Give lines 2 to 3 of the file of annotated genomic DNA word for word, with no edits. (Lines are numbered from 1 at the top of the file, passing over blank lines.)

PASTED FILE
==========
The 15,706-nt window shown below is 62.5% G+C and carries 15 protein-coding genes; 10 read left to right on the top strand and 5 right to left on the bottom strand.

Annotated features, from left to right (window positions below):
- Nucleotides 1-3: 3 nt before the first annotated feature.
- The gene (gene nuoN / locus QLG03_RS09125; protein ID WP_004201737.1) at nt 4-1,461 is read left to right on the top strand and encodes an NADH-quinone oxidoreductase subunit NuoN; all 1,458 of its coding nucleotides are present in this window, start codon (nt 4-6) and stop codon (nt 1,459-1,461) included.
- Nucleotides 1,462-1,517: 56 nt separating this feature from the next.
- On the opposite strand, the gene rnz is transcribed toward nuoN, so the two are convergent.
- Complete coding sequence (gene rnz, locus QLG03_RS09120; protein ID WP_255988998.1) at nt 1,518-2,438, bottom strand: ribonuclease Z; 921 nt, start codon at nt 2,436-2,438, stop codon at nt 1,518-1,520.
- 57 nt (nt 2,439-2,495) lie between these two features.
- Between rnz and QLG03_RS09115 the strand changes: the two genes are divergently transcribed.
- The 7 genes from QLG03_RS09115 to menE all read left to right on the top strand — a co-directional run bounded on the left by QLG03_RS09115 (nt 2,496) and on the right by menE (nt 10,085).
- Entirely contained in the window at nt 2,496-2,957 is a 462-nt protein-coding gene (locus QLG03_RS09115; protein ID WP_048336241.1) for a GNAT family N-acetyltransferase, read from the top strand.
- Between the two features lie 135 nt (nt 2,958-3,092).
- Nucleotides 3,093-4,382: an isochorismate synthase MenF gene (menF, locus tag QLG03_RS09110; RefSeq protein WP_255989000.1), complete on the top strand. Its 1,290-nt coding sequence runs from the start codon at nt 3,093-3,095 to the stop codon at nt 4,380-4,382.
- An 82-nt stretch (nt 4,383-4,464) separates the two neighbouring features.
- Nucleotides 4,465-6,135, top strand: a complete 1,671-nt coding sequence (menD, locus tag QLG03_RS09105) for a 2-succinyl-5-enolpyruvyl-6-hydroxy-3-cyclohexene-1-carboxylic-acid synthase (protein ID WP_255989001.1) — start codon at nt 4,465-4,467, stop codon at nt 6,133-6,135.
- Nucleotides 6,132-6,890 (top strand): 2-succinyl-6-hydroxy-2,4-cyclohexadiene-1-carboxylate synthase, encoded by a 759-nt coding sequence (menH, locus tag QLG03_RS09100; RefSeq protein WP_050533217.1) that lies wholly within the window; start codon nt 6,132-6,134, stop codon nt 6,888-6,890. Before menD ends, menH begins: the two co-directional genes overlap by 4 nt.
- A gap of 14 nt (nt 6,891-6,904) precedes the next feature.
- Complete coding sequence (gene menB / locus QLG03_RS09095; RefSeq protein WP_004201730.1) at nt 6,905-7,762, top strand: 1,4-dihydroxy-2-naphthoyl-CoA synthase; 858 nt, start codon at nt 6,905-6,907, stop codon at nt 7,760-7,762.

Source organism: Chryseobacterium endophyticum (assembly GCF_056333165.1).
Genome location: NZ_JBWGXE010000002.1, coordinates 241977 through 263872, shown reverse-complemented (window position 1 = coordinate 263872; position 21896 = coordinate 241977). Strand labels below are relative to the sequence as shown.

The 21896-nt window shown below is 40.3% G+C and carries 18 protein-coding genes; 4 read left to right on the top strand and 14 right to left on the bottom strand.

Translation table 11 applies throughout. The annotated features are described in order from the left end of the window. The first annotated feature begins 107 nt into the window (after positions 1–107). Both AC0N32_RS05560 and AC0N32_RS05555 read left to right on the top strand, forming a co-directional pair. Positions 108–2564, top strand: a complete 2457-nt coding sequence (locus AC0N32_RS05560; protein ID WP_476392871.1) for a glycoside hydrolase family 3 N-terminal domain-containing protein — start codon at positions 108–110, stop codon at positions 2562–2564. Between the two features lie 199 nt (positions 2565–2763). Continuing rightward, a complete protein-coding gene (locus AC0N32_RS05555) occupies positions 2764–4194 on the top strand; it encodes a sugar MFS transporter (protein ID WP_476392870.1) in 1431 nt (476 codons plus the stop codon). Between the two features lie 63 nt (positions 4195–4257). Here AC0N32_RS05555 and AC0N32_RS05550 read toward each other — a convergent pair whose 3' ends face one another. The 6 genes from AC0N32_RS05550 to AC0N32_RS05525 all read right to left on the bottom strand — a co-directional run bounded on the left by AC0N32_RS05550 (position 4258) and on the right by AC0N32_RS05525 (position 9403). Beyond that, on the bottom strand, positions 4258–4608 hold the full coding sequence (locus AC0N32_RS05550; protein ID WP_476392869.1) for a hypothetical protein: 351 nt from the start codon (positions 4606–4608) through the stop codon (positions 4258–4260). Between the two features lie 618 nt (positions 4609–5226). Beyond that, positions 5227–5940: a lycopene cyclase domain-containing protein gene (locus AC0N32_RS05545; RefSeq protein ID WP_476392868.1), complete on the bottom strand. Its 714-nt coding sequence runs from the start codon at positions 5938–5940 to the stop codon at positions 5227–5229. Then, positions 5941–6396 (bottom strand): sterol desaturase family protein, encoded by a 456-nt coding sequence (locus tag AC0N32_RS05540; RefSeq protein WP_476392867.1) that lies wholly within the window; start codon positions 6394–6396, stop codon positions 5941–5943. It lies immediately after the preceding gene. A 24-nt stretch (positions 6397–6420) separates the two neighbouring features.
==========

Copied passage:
Annotated features, from left to right (window positions below):
- Nucleotides 1-3: 3 nt before the first annotated feature.